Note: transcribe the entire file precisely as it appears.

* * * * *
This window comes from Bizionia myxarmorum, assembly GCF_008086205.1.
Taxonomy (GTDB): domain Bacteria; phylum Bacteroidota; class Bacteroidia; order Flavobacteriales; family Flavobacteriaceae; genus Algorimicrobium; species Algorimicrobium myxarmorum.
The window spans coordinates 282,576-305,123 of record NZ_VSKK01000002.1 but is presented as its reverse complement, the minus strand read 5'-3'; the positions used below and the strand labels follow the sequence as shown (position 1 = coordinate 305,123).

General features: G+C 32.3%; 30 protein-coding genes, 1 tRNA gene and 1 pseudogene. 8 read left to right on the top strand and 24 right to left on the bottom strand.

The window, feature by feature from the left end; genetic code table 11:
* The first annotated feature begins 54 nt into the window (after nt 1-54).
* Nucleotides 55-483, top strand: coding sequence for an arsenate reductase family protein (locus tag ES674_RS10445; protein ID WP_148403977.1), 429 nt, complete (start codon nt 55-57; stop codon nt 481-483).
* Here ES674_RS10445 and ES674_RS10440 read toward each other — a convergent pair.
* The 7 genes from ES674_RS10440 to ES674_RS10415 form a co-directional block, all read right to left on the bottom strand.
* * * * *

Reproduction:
This window comes from Bizionia myxarmorum, assembly GCF_008086205.1.
Taxonomy (GTDB): domain Bacteria; phylum Bacteroidota; class Bacteroidia; order Flavobacteriales; family Flavobacteriaceae; genus Algorimicrobium; species Algorimicrobium myxarmorum.
The window spans coordinates 282,576-305,123 of record NZ_VSKK01000002.1 but is presented as its reverse complement, the minus strand read 5'-3'; the positions used below and the strand labels follow the sequence as shown (position 1 = coordinate 305,123).

General features: G+C 32.3%; 30 protein-coding genes, 1 tRNA gene and 1 pseudogene. 8 read left to right on the top strand and 24 right to left on the bottom strand.

The window, feature by feature from the left end; genetic code table 11:
* The first annotated feature begins 54 nt into the window (after nt 1-54).
* Nucleotides 55-483, top strand: coding sequence for an arsenate reductase family protein (locus tag ES674_RS10445; protein ID WP_148403977.1), 429 nt, complete (start codon nt 55-57; stop codon nt 481-483).
* Here ES674_RS10445 and ES674_RS10440 read toward each other — a convergent pair.
* The 7 genes from ES674_RS10440 to ES674_RS10415 form a co-directional block, all read right to left on the bottom strand.